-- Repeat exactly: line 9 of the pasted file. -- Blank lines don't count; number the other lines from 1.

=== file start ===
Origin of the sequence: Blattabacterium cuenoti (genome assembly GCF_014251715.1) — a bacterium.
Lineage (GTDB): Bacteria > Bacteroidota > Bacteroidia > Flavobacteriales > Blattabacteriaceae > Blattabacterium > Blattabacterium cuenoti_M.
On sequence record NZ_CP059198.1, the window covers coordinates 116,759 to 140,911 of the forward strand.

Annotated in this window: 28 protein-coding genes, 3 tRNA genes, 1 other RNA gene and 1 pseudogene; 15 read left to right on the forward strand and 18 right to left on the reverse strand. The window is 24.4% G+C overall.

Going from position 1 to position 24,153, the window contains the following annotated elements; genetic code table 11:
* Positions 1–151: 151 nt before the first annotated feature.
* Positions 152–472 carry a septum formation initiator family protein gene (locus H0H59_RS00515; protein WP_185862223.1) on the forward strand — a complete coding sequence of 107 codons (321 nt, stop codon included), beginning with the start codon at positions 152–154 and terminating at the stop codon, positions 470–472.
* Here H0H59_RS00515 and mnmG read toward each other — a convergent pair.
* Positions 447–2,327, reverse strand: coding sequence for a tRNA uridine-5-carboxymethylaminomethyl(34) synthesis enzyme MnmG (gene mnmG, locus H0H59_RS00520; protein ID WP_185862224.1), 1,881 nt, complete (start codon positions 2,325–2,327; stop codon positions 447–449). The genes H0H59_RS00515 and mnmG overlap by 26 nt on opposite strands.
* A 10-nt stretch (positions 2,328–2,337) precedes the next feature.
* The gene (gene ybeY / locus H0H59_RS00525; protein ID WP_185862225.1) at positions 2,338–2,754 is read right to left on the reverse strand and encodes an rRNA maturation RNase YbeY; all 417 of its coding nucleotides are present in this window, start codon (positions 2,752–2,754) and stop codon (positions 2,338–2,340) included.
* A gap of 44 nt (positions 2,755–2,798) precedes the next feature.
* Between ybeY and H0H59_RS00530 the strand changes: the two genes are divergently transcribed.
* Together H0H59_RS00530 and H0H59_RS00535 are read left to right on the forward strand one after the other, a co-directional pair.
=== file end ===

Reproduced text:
* Positions 447–2,327, reverse strand: coding sequence for a tRNA uridine-5-carboxymethylaminomethyl(34) synthesis enzyme MnmG (gene mnmG, locus H0H59_RS00520; protein ID WP_185862224.1), 1,881 nt, complete (start codon positions 2,325–2,327; stop codon positions 447–449). The genes H0H59_RS00515 and mnmG overlap by 26 nt on opposite strands.